It doesn't take long to learn that Juneau resident Traci Walker is a proponent of positive thinking. This is a woman who spends most of her winters dressed in Seattle Seahawks fleece, jackets, sweatshirts, commemorative tees and hats. She owns a necklace with the original Seahawks logo, and matching hand-carved gold earrings. She hasn't moved into her new house, but it already has sconce lights, carpet and rug with the team's design.
Guess who she's rooting for this Sunday, when the Seahawks play the Pittsburgh Steelers in Super Bowl XL at Detroit's Ford Field.
"I'm a little bit nuts," she said. "Well, a lot nuts. I'm in my own little world, and I'm happy here."
Yes, with Super Bowl Sunday just two days away, Seahawks and Steelers fans everywhere are hyperventilating. This week, Alaska's geographical connection to the Seahawks has been mixed in with the national media's usual glut of football hyperbole. And according to Seattle fans, it hasn't been overstated.
Marlintini's Lounge owner Ethan Billings is a season-ticket holder and the chapter president of the Juneau-Douglas Sea Hawkers, one of roughly 20 officially sanctioned booster clubs around the nation. The chapter was founded in 1997 and includes more than 30 members. It meets during Seattle games at Marlintini's.
"Even if you're not a Seahawks fan, there's just the territorial proximity," Billings said. "They're the only team around."
Are you hosting a Super Bowl party this Sunday? The Empire would like to attend as many as possible. If you don't mind a reporter dropping by, e-mail the time, location and contact information to firstname.lastname@example.org.
"I think everybody's fired up," he said. "There's lot of people with their Seattle hats and obviously it's all over the news. There are a lot more house parties this weekend, since it's the Seahawks playing."
Of course, an unofficial Steelers group meets at Marlintini's too. The bar has a core Steelers contingent of 15 fans that show up for every game. But sometimes as many as 40 will materialize.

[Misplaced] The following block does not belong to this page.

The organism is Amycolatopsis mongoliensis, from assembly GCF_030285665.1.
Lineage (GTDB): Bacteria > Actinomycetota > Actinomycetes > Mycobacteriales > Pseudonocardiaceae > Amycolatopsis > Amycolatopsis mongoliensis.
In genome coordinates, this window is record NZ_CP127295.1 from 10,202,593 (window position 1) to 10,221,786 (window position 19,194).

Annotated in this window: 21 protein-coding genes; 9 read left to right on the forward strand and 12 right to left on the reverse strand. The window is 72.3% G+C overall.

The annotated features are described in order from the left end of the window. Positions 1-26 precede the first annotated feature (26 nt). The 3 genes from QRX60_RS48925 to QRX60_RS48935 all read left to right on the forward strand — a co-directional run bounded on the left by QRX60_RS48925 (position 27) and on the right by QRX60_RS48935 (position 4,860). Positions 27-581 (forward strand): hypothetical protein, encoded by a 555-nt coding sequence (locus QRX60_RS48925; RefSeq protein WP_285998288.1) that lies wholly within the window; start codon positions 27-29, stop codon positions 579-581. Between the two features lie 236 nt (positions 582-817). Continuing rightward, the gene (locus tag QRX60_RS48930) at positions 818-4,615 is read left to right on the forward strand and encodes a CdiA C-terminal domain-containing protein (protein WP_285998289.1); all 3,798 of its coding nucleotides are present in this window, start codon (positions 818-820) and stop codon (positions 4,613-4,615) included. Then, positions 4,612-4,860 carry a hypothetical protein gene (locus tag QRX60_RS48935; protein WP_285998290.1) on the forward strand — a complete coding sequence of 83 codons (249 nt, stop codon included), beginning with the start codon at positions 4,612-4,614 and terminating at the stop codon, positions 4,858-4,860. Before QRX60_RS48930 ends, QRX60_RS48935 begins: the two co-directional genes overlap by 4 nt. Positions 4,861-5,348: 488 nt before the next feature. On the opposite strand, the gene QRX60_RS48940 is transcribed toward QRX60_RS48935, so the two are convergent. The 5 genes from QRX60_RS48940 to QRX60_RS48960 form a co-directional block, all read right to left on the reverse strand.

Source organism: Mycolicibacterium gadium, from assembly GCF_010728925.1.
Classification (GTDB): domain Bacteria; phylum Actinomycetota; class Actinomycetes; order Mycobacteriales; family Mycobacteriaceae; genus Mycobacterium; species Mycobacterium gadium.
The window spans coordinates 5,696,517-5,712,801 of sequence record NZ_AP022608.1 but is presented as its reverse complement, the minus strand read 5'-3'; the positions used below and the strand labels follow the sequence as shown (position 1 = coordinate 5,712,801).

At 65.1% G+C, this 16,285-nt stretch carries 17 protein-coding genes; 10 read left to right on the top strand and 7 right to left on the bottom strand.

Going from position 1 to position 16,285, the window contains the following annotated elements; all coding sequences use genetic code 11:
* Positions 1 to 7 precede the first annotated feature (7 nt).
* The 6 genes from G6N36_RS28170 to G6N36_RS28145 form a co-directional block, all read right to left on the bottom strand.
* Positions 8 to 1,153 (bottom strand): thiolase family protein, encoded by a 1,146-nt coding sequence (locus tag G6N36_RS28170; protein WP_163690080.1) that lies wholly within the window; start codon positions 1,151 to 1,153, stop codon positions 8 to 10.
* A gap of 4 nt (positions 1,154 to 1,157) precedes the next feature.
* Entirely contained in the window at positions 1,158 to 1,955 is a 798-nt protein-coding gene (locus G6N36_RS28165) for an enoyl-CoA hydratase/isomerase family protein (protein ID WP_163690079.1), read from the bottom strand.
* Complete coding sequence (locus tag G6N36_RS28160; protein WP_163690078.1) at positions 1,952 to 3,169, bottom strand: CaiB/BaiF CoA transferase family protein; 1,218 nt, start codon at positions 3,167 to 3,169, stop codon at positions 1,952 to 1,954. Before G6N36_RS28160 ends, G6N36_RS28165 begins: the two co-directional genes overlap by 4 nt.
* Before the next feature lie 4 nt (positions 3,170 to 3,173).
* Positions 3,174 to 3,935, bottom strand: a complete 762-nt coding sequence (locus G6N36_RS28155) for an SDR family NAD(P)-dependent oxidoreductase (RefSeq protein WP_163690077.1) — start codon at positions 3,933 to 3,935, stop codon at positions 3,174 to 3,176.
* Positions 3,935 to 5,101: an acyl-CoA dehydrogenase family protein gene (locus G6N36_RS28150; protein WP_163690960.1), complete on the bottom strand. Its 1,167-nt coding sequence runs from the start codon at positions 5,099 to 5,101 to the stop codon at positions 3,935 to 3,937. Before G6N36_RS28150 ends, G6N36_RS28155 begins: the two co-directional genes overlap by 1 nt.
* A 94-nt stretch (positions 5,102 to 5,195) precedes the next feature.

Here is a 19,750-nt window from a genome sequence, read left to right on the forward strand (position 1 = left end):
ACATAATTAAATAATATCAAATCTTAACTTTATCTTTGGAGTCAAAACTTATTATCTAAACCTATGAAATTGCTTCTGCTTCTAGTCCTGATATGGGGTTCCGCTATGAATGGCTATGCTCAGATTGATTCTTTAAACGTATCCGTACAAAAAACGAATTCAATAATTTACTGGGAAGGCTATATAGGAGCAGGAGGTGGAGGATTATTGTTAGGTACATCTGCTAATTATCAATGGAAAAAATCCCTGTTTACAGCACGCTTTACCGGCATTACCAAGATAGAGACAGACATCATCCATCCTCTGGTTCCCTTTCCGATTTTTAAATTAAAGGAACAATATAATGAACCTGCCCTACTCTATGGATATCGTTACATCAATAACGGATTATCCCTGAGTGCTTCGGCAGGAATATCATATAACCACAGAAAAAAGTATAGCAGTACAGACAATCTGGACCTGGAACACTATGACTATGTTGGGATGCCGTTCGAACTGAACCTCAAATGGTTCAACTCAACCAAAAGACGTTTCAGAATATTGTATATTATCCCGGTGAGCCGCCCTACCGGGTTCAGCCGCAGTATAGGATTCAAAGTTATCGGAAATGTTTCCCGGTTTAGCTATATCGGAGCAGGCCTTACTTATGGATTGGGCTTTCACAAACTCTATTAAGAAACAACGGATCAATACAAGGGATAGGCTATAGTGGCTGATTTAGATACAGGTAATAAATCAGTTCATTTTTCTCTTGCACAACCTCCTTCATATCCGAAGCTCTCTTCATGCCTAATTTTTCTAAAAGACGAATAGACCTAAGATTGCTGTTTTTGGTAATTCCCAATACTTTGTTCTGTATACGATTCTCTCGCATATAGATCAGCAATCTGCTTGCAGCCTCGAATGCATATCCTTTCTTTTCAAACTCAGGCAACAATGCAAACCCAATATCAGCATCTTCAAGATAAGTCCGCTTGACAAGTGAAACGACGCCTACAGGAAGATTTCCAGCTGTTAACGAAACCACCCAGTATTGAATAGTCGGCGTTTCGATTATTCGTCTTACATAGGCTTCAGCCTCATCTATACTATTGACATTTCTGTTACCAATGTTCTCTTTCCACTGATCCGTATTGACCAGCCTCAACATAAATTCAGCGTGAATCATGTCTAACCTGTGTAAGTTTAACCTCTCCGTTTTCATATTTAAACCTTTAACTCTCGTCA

"Steelers fans are amazing," Billings said. "They have tradition, and they will have home-field ownership in Detroit. When I went down two years ago for a (Steelers-Seahawks) game at Qwest (Field), there were 15,000-20,000 Steelers fans."
The Steelers are renowned for having one of the most dedicated fan bases in sports.
Mark Ibias, 36, and his brother, Arnold, 40, have been fans since the 1970s. The co-owners of TBG Office Solutions, they grew up in Juneau and started following the Steelers because of one of their friends, Chuck Gordon.
"There's a whole group of us," Mark said. "Most of us grew up together, and then met other guys from the bar."
Gordon, an Alaska Airlines employee, has followed the Steelers since the mid-1970s. His father grew up in the Pittsburgh area.
"A lot of people have ties to Pittsburgh, have lived there before or have family from there," Gordon said. "It seems like everyone's a friend if you're a Steelers fan. And if you're a fan, you're a Steelers fan forever. You don't switch, even when they're 6-10."
The Ibias brothers and Gordon are among a group of Steelers fans who travel to most Steelers games on the West Coast. They flew down to San Diego this fall, to watch Pittsburgh squeak by San Diego 24-22.
Ironically, the Steelers have lost every time they've played in Seattle with Gordon in attendance. That's two years ago at Qwest Field (then Seahawks Stadium), twice at the Kingdome and once at the University of Washington.
Ibias was also at the last Steelers-Seahawks meeting, a 23-16 Seattle win in the ninth week of the 2003-2004 season.